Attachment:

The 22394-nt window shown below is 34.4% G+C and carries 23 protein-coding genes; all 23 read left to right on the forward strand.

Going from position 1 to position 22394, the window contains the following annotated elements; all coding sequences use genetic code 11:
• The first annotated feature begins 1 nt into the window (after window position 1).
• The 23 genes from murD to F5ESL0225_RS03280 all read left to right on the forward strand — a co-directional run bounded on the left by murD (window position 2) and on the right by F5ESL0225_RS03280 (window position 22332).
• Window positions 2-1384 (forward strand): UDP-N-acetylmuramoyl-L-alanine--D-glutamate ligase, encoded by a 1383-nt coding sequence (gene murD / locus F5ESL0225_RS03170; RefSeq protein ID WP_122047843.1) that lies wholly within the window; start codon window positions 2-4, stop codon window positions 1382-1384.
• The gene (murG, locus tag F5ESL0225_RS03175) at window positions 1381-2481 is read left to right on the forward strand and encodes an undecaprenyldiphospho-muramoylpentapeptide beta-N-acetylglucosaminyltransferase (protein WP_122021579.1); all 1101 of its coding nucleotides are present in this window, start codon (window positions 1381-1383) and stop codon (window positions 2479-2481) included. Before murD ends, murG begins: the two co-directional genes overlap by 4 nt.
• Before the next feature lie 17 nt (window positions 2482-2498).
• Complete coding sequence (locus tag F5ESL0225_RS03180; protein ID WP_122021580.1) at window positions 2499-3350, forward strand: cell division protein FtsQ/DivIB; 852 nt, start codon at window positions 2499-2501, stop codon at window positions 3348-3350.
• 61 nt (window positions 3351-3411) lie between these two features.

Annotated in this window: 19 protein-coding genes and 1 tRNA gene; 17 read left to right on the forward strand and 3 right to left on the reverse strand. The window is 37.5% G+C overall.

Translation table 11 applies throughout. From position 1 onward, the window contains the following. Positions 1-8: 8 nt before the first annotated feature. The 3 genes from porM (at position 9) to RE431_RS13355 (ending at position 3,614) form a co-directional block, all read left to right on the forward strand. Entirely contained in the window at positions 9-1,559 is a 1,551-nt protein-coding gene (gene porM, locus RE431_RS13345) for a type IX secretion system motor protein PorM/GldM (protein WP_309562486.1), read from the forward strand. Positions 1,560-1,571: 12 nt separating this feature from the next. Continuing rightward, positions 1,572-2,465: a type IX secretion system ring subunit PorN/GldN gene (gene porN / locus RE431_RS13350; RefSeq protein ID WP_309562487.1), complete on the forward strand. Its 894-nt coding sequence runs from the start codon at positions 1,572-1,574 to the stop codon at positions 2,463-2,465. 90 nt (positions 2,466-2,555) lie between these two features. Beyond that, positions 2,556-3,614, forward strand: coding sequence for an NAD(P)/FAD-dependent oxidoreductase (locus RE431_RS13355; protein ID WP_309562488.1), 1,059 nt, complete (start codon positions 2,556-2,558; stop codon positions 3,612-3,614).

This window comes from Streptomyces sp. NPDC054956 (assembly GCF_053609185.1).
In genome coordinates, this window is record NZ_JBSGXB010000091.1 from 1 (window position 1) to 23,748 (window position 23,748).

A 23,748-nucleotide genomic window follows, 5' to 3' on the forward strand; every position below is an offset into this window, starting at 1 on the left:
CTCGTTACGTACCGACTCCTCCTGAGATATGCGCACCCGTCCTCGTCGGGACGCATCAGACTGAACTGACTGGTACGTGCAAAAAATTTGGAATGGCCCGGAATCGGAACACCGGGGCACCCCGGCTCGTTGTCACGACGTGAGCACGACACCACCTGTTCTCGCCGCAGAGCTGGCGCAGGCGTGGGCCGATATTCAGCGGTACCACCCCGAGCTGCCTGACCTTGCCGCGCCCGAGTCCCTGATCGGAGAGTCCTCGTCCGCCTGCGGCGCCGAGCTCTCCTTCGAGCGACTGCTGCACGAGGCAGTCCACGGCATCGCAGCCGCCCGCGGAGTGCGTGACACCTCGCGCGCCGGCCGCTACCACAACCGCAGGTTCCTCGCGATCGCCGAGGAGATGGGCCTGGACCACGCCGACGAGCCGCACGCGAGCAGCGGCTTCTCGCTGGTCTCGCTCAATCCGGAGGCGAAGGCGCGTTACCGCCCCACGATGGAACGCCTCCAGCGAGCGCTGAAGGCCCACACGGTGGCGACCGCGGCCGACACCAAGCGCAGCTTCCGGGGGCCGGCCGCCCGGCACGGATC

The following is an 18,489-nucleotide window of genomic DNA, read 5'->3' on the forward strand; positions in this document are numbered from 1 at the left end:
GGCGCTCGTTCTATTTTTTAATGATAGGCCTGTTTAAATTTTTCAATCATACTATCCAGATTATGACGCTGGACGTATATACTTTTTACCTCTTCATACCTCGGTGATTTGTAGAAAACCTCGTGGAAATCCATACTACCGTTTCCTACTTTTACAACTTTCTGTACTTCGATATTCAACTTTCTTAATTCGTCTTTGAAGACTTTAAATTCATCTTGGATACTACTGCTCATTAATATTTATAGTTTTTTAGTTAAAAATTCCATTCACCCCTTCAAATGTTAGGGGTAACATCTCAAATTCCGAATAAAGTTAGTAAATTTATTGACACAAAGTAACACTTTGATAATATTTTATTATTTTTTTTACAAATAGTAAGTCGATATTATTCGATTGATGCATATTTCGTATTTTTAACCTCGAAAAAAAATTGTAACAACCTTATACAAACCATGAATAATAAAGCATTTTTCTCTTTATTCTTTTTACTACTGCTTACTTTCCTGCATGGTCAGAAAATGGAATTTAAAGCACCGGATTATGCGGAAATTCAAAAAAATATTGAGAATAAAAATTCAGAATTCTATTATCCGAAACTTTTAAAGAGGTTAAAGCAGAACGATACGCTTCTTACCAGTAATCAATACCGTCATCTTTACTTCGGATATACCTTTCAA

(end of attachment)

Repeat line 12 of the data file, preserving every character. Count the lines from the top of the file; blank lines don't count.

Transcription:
This window comes from Streptomyces sp. NPDC054956 (assembly GCF_053609185.1).